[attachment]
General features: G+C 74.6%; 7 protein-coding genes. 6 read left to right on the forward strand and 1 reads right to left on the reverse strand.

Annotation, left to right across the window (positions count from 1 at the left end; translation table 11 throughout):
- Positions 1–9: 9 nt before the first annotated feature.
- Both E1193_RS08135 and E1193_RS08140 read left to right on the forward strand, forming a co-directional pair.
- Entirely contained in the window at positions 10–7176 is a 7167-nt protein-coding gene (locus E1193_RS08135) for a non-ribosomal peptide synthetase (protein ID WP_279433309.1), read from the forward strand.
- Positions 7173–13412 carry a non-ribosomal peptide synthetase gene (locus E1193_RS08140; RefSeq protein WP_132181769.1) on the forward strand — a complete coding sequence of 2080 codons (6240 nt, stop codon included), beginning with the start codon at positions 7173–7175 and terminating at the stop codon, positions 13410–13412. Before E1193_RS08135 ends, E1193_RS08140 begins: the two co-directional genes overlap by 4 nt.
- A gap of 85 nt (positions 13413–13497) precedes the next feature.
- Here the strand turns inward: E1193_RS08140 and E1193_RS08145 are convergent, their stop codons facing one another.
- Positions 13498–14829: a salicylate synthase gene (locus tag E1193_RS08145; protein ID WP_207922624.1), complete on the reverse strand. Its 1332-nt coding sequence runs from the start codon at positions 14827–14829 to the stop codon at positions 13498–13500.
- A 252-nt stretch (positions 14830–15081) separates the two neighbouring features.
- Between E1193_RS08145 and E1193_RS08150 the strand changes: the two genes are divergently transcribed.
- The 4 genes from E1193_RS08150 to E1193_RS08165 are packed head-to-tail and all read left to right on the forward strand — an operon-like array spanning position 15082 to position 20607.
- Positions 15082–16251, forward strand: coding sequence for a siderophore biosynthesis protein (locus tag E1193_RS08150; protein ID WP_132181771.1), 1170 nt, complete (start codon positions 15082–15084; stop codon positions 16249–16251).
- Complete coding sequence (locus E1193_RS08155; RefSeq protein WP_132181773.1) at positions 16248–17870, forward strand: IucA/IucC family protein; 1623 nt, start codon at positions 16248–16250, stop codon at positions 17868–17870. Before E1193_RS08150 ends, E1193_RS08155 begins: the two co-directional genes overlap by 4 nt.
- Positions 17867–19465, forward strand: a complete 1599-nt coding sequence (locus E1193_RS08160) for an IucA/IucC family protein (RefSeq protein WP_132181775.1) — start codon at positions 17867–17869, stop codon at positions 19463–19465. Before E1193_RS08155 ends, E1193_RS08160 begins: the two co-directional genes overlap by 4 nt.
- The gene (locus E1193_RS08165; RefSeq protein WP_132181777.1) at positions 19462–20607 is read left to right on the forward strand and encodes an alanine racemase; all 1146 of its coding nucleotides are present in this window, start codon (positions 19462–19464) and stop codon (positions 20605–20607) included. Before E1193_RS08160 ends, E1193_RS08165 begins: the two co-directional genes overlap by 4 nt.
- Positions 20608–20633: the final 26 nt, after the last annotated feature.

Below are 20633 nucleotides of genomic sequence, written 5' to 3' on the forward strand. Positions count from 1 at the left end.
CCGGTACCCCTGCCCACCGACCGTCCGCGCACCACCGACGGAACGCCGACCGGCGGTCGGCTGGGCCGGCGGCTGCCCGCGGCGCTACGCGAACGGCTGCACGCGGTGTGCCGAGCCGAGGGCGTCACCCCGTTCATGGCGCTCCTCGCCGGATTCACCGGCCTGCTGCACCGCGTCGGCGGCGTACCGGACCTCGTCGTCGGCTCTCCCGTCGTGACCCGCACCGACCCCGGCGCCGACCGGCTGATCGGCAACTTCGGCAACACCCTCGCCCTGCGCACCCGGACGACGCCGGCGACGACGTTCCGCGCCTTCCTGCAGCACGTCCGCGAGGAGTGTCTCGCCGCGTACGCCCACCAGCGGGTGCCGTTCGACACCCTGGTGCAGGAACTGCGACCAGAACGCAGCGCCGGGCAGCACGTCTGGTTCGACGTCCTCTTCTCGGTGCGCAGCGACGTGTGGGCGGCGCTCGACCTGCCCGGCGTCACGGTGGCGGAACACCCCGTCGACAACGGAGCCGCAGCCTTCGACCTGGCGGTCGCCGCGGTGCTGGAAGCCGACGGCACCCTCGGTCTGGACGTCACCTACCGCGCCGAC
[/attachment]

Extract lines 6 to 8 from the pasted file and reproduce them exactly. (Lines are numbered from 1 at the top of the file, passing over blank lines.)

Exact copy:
- Positions 7173–13412 carry a non-ribosomal peptide synthetase gene (locus E1193_RS08140; RefSeq protein WP_132181769.1) on the forward strand — a complete coding sequence of 2080 codons (6240 nt, stop codon included), beginning with the start codon at positions 7173–7175 and terminating at the stop codon, positions 13410–13412. Before E1193_RS08135 ends, E1193_RS08140 begins: the two co-directional genes overlap by 4 nt.
- A gap of 85 nt (positions 13413–13497) precedes the next feature.
- Here the strand turns inward: E1193_RS08140 and E1193_RS08145 are convergent, their stop codons facing one another.